Bleeding

Bleeding

Sunday, March 9, 2014

The Screwtape Letters

Last night I was treated to a night at the theatre with my family. It's been ages since I went to a non-musical performance. I'd forgotten how much fun it is!

The show was a dramatized version of C.S. Lewis' short novel The Screwtape Letters. I say dramatized, but the producers were very faithful to the original source material. You know, faithful adaptations, that thing people can't get out of a movie (zing!).

The book tells the story about a senior demon in Hell named Screwtape. Through a series of letters, he is instructing his nephew, a junior Tempter, Wormwood, how to tempt a nameless man into sinning. The play's lead role was the spit and polish image of Vincent Price (he even had the laugh!) The secondary character was a young female demon who acted as his secretary. They presented a wonderful dynamic that is clearly illustrated in the Bible.

2 Corinthians 11:14 says that the Devil can appear as an angel of light, but 1 Peter 5:8 says he is a roaring lion seeking all whom he may devour.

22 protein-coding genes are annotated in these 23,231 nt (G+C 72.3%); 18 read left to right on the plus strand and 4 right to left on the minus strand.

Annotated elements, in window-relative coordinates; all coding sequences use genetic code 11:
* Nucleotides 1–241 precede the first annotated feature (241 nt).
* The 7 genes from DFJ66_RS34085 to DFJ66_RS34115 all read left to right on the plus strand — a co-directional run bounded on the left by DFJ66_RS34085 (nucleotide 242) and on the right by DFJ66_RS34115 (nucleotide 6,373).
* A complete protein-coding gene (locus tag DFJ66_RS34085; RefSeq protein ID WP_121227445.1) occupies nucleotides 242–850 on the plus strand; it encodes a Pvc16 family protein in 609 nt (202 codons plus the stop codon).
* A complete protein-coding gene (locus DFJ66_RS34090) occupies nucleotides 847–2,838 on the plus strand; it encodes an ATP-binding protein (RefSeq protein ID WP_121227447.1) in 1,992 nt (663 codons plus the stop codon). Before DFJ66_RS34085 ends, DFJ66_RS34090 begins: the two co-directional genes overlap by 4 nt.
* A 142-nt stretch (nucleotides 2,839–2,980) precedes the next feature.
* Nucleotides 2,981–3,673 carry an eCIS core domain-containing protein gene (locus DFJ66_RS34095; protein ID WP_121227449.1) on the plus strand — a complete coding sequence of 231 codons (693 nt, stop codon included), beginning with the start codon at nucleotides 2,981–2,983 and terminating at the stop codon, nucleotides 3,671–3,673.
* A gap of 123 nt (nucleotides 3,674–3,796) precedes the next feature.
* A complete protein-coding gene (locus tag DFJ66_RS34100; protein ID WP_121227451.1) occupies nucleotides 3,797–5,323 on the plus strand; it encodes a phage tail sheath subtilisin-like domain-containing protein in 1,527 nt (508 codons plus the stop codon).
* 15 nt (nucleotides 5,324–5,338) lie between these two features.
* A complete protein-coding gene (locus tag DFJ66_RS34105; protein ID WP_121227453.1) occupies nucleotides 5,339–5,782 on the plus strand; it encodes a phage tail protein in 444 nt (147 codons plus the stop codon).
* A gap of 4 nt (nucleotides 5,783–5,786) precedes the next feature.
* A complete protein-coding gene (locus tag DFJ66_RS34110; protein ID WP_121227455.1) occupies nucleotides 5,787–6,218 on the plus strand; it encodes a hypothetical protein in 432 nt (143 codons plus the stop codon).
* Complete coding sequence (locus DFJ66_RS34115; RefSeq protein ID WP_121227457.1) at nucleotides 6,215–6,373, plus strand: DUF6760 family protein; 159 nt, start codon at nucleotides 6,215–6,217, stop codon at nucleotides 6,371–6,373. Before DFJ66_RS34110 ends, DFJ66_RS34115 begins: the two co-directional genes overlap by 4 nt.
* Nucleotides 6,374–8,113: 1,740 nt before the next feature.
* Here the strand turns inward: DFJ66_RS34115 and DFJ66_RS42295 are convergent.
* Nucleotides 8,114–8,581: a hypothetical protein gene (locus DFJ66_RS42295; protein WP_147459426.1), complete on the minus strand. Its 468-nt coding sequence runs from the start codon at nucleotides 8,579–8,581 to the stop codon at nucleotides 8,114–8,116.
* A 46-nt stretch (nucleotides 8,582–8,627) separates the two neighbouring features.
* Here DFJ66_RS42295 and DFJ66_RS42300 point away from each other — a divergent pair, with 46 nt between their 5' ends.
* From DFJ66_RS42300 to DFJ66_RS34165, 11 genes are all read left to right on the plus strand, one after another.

The Screwtape Letters is my favorite novel by Lewis. Although it was published in 1942 and the world war is mentioned in several entries, none of the passages are lost on today's modern audience. I knew it was going to be good, but I knew it was going to be great within the first ten minutes.

Screwtape is giving a speech at the annual Tempter's College banquet. He raises his glass and proposes a toast to the continued prosperity of Hell. As the other demons roar with delight, the backlights come on, and with thunder raging in the background, the audience sees the backdrop: a wall of human bones made from the demons' previous feasts.

As a writer, I was very jealous. There are things you can do visually with a play, a movie, or animation that you simply can't do in a book. I'm also jealous of Lewis. The work is brief and truthful, yet ingenious. It hits hard with its exploration into human character, but still has enough wit to make you laugh.

Treating myself to experiences like this is one of the biggest tips Anne Rice had for young writers, refilling the proverbial tank in your mind. My current WIP isn't progressing like I'd hoped, but that's ok. I needed to relax more than I thought.

Power to the pen.

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